Shostakovich, in response to the pressure, also succumbed. He wrote his heroic Fifth Symphony and further reestablished himself with his the overtly patriotic Seventh, (“Leningrad”) in 1941. In particular, the Fifth Symphony was described as “A Soviet Artist’s reply to just criticism.” Things went in his relationship with the administration until the Zhdanov Doctrine of 1946 when he again fell out of favor. However, by 1957, when his 11th Symphony premiered, Stalin was now dead and the decree was meaningless. The administration had re-accepted Shostakovich. Why would he still return to an overt patriotic musical language in this symphony?

The answer seems to come in the third and fourth movements titled “Eternal Memory,” and “The Tocsin” (The Alarm). The third movement’s “Eternal Memory,” is a Mahlerian funeral march that seems to be a lament not only for the deaths of the protesters in 1905, but to extend to anyone who has ever suffered under protest. This is continued in the fourth movement’s reintroduction of a March, and a reprise of the music of the “Palace Square” which leads again to a new catastrophe. Folks have suggested that when he composed it, Shostakovich was also thinking of the Hungarian uprising of 1956; this too seems to be possible, but only partly true.

More likely, Shostakovich was expressing a warning concerning the propaganda of revolution and the patriotism that both spawned the revolution and was yet demanded by the resulting oppressors. By cycling back through the march and catastrophe in his symphony, Shostakovich is expressing Nietzsche’s idea of “Eternal Recurrence,” the idea that history repeats itself.  It is to this that Shostakovich referred what he wrote of his Symphony:

“I think that many things repeat themselves in Russian history. Of course the same event can’t repeat itself exactly, there must be differences, but many things are repeated nevertheless. People think and act similarly in many things… I wanted to show this recurrence in the Eleventh Symphony. I wrote it in 1957 and it deals with contemporary themes even though it’s called “1905”. It’s about the people, who have stopped believing because the cup of evil has run over. That’s how the impressions of my childhood and my adult life come together. And naturally, the events of my mature years are more meaningful.” In his Testimony.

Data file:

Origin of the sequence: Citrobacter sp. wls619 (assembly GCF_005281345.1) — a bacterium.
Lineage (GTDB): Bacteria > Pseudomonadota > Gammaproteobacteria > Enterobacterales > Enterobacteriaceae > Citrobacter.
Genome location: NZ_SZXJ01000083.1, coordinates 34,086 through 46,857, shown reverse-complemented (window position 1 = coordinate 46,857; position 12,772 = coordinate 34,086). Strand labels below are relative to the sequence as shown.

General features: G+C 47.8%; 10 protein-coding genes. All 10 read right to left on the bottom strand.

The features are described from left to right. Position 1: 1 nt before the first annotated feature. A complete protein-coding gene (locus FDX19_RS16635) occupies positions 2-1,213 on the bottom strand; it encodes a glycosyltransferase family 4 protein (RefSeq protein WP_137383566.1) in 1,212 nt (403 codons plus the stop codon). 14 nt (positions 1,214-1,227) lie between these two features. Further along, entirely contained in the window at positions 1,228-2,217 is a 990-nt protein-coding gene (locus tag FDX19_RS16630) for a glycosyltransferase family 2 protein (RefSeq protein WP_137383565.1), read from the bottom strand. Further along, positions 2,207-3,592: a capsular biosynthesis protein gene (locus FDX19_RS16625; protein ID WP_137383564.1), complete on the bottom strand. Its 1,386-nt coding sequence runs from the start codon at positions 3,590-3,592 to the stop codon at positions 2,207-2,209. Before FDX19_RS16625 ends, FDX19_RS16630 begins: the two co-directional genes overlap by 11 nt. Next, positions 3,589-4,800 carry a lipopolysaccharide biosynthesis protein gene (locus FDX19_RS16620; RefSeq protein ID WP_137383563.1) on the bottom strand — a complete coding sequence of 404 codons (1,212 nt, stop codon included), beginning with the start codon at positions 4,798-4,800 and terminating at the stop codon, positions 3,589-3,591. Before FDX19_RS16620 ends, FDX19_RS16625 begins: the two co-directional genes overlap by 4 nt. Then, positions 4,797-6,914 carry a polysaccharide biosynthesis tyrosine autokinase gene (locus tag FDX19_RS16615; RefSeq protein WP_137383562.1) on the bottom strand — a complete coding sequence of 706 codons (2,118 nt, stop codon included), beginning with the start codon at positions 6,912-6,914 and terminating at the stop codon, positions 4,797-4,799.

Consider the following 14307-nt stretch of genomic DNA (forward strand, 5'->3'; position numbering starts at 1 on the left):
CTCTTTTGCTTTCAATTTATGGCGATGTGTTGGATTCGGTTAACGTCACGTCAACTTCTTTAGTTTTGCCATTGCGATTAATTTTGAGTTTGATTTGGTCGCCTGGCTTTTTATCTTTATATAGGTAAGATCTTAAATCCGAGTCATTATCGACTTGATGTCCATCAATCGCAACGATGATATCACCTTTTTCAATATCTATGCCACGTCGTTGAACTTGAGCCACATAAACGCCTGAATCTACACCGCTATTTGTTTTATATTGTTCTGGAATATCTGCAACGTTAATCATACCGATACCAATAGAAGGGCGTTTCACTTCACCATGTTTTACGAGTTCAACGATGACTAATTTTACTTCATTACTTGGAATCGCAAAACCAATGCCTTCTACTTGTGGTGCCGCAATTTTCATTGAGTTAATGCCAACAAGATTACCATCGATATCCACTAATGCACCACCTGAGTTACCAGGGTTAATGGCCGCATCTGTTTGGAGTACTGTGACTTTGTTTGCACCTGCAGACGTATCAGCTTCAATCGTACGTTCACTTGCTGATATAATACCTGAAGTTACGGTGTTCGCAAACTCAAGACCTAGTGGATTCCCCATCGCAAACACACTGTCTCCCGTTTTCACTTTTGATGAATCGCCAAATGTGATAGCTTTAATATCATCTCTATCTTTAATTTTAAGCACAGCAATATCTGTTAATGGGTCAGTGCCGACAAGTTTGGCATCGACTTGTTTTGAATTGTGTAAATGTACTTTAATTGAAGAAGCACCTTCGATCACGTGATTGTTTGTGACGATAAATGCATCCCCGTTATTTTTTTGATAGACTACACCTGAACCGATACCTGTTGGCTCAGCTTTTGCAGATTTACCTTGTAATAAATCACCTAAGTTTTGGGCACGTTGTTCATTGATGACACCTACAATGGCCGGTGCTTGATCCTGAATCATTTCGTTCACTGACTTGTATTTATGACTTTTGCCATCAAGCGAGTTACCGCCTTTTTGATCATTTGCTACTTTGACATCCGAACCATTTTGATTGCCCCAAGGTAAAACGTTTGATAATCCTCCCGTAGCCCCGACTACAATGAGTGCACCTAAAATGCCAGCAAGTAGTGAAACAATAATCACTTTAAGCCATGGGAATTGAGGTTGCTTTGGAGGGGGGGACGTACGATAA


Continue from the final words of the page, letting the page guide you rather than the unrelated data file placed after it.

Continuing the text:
As the Frist exhibit, and the quote at the head of this blog attests, propaganda and the arts in the Soviet Union worked together to influence public opinion. They depicted a utopia that was only an ideal; an ideal of which Shostakovich had become quite suspicious by the end of his life. Revolution, whether in 1905, in 1917, or even in Hungary in 1956, would always remain quite expensive in human cost, and never fully realize the ideal.  In an election age when we are asked to join a “Political Revolution” or to “Make America Great Again” it might be important to consider Shostakovich’s warnings.

The Exhibition at the Frist continues through July Fourth and the Nashville Symphony’s season continues with Tchaikovsky’s Violin Concerto with Gil Shaham this weekend.